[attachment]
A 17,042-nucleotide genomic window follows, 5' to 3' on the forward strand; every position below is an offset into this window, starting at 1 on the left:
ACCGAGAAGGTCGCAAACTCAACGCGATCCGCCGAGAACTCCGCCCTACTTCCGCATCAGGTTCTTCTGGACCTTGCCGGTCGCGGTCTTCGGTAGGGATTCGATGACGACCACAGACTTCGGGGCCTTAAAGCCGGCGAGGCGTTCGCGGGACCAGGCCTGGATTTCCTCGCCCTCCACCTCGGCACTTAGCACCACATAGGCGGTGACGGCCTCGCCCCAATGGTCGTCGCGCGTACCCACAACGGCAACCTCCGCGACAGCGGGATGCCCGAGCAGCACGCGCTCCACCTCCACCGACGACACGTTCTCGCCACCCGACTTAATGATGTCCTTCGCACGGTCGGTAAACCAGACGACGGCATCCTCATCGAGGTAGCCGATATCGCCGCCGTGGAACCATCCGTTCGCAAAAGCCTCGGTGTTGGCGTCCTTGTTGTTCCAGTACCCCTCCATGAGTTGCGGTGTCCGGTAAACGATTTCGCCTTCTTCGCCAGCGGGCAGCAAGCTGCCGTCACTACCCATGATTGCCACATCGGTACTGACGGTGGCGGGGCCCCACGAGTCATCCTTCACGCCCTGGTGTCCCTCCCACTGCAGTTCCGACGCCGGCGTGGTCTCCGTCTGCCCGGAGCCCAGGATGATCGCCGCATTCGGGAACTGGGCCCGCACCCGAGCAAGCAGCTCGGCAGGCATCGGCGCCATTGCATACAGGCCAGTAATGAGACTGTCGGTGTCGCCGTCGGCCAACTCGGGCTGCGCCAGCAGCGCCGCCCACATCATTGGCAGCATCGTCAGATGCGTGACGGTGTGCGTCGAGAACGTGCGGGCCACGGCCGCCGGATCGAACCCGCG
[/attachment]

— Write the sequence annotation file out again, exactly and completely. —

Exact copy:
A 17,042-nucleotide genomic window follows, 5' to 3' on the forward strand; every position below is an offset into this window, starting at 1 on the left:
ACCGAGAAGGTCGCAAACTCAACGCGATCCGCCGAGAACTCCGCCCTACTTCCGCATCAGGTTCTTCTGGACCTTGCCGGTCGCGGTCTTCGGTAGGGATTCGATGACGACCACAGACTTCGGGGCCTTAAAGCCGGCGAGGCGTTCGCGGGACCAGGCCTGGATTTCCTCGCCCTCCACCTCGGCACTTAGCACCACATAGGCGGTGACGGCCTCGCCCCAATGGTCGTCGCGCGTACCCACAACGGCAACCTCCGCGACAGCGGGATGCCCGAGCAGCACGCGCTCCACCTCCACCGACGACACGTTCTCGCCACCCGACTTAATGATGTCCTTCGCACGGTCGGTAAACCAGACGACGGCATCCTCATCGAGGTAGCCGATATCGCCGCCGTGGAACCATCCGTTCGCAAAAGCCTCGGTGTTGGCGTCCTTGTTGTTCCAGTACCCCTCCATGAGTTGCGGTGTCCGGTAAACGATTTCGCCTTCTTCGCCAGCGGGCAGCAAGCTGCCGTCACTACCCATGATTGCCACATCGGTACTGACGGTGGCGGGGCCCCACGAGTCATCCTTCACGCCCTGGTGTCCCTCCCACTGCAGTTCCGACGCCGGCGTGGTCTCCGTCTGCCCGGAGCCCAGGATGATCGCCGCATTCGGGAACTGGGCCCGCACCCGAGCAAGCAGCTCGGCAGGCATCGGCGCCATTGCATACAGGCCAGTAATGAGACTGTCGGTGTCGCCGTCGGCCAACTCGGGCTGCGCCAGCAGCGCCGCCCACATCATTGGCAGCATCGTCAGATGCGTGACGGTGTGCGTCGAGAACGTGCGGGCCACGGCCGCCGGATCGAACCCGCG